Flash PMIs: Strong Services Drive Eurozone Expansion

Service sector data much better than expected in the latest data, helped by economic recovery in Germany and France

James Gard 23 April, 2024 | 10:15AM Sara Silano
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Today, April 23, “flash” estimates for purchasing managers’ indexes (PMIin the UK and Eurozone have been released. These data sets are closely watched for signs of recovery in key economic sectors like manufacturing and services. They are initial estimates for the current month that are subject to revision.

The eurozone economy expanded in April, according to provisional PMI survey data provided by S&P Global today, driven by strong growth in the services sector.

The seasonally adjusted HCOB Flash Eurozone Composite PMI Output Index rose from 50.3 in March to 51.4, much higher than FacSet consensus of 50.8, taking the eurozone economy further over the line that marks expansion from contraction. The index is now at an 11-month high.

Commenting on the flash PMI data and the service sector bounce, Dr. Cyrus de la Rubia, chief economist at Hamburg Commercial Bank (HCOB), said:

"Several factors indicate that the recovery in the private service sector, which dominates the entire economy, is poised to be sustained. Firstly, there has been a positive momentum in new business for the past two months, which translates also into a bolder hiring policy. Secondly, the higher increases in output prices are not only a response to the faster rise in input costs but also reflect the confidence of service providers in setting prices.

"Lastly, the recovery is occurring simultaneously in the two most significant economies of the eurozone, Germany and France. This suggests the presence of common factors such as lower inflation and higher wages, which bolster purchasing power and contribute to the resurgence in the service sector."

Services Boom, Manufacturing Gloom 

The main contributor in the eurozone came from the service sector, which rose for the third month in April after six months of decline. HCOB Flash Eurozone Services PMI was 52.9, an 11-month high and comfortably beating forecasts for a reading of 51.8. The reading was also higher than March's index of 51.5.

But the Manufacturing PMI Output Index undershot forecasts for a reading of 46.5, coming in at 45.6, and lower than March's figure of 46.1.

The HCOB chief economist noted that the manufacturing outlook may be brighter than the current malaise suggests.

“The best that can be said about the manufacturing sector in the eurozone is that production fell at the slowest rate for a year in April and that job losses have eased somewhat. Otherwise, the picture remains rather bleak, with new business continuing to decline rapidly, along with order backlogs.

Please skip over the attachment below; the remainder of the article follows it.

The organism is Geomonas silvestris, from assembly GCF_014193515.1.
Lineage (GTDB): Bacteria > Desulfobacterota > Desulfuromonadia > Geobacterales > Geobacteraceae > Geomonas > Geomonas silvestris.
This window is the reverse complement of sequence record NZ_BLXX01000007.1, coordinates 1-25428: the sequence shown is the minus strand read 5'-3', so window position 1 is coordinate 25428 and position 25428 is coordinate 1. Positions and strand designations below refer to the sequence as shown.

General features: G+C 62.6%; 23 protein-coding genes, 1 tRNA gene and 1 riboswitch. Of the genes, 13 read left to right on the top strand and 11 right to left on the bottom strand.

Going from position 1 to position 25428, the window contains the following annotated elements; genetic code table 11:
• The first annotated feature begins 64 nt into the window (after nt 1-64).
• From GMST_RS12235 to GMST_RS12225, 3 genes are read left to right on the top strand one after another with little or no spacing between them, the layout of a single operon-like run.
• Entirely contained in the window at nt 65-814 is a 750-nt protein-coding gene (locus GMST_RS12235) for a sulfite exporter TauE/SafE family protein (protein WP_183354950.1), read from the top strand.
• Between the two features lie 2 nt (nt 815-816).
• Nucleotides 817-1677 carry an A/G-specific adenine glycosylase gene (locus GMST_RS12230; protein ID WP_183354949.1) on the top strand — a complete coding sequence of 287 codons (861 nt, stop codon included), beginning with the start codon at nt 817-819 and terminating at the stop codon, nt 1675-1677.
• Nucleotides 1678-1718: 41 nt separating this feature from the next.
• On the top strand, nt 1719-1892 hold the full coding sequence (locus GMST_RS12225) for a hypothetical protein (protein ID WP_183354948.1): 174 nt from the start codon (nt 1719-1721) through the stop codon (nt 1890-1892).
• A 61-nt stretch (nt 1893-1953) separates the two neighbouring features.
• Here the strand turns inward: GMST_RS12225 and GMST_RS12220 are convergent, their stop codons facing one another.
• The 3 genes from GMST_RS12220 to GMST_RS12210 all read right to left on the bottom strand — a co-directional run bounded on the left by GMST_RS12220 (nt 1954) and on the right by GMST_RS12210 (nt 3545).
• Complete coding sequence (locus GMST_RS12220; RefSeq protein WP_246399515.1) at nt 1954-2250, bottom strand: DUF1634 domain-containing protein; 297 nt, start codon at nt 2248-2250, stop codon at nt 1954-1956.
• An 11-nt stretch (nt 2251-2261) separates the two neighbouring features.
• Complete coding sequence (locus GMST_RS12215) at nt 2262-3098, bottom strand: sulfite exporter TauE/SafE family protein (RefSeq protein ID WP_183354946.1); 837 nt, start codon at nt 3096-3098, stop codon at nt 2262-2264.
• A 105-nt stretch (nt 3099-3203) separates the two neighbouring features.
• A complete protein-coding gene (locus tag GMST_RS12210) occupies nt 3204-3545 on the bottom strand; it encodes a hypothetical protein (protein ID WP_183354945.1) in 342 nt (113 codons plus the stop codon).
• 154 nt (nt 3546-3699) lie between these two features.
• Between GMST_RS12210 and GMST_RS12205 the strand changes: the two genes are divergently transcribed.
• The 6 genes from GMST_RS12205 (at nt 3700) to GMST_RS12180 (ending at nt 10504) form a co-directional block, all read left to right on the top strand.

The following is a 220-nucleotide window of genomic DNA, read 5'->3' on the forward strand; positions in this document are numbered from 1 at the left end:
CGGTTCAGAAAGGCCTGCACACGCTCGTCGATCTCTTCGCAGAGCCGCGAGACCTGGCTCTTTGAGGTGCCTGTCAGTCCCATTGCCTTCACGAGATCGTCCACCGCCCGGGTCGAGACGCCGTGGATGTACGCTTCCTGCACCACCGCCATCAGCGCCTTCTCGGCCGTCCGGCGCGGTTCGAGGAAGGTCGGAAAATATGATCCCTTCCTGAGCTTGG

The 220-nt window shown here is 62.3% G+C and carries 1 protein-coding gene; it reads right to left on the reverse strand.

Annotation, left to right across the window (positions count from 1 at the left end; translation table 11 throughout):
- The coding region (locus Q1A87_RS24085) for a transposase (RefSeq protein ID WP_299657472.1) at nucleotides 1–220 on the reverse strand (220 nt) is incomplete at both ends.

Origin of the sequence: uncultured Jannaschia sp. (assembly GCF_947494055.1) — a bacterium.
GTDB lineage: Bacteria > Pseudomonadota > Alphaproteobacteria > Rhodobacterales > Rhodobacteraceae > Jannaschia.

"Weak demand for industrial products is also evident in the sharp decrease in the volume of purchased inputs and the absence of a turnaround in the inventory cycle. Although we anticipate a recovery in the manufacturing sector by the middle of the year, it's essential to consider structural factors influencing the sector

When Will the ECB Cut Rates?

The European Central Bank is now expected to cut interest rates in June, although the global narrative has shifted once again on rate expectations, especially for the Federal Reserve. Markets have started to re-consider the possibility of further rate hikes to curb inflation, which has proved stickier than expected in the US.

In April's meeting, some ECB governing council members had supported an interest rate cut, but held off making a decision until upcoming meetings.

HCOB's Dr. Cyrus de la Rubia argues that there's plenty in the current economic data to encourage caution by the ECB in cutting rates, but still thinks that June will see the first cut.

"The PMI figures are poised to test the ECB's willingness to cut interest rates in June. Accelerated increases in input costs, likely driven not only by higher oil prices but also, more concerningly, by higher wages, are a cause for scrutiny.

"Concurrently, service sector companies have raised their prices at a faster rate than in March, fuelling expectations that services inflation will persist. Despite these factors, we expect the ECB to cut rates in June. However, we doubt that the central bank will adopt a 'pragmatic speed', as suggested by François Villeroy de Galhau from the ECB. Instead, we expect a more cautious approach."


April ECB Meeting - Rates Held

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James Gard

James Gard  is senior editor for Morningstar.co.uk


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